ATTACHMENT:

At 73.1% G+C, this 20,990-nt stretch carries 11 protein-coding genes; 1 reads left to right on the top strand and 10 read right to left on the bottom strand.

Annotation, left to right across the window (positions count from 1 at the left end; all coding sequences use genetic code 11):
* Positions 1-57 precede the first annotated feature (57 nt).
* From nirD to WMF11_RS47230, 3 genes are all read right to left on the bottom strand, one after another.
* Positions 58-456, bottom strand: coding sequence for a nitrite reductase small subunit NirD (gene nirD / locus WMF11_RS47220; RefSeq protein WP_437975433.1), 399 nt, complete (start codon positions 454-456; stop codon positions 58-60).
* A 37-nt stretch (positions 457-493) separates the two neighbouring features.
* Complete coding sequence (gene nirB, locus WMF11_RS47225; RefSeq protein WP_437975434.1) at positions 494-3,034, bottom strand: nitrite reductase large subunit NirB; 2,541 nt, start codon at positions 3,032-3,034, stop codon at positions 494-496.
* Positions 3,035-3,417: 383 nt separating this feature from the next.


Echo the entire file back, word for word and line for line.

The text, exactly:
At 73.1% G+C, this 20,990-nt stretch carries 11 protein-coding genes; 1 reads left to right on the top strand and 10 read right to left on the bottom strand.

Annotation, left to right across the window (positions count from 1 at the left end; all coding sequences use genetic code 11):
* Positions 1-57 precede the first annotated feature (57 nt).
* From nirD to WMF11_RS47230, 3 genes are all read right to left on the bottom strand, one after another.
* Positions 58-456, bottom strand: coding sequence for a nitrite reductase small subunit NirD (gene nirD / locus WMF11_RS47220; RefSeq protein WP_437975433.1), 399 nt, complete (start codon positions 454-456; stop codon positions 58-60).
* A 37-nt stretch (positions 457-493) separates the two neighbouring features.
* Complete coding sequence (gene nirB, locus WMF11_RS47225; RefSeq protein WP_437975434.1) at positions 494-3,034, bottom strand: nitrite reductase large subunit NirB; 2,541 nt, start codon at positions 3,032-3,034, stop codon at positions 494-496.
* Positions 3,035-3,417: 383 nt separating this feature from the next.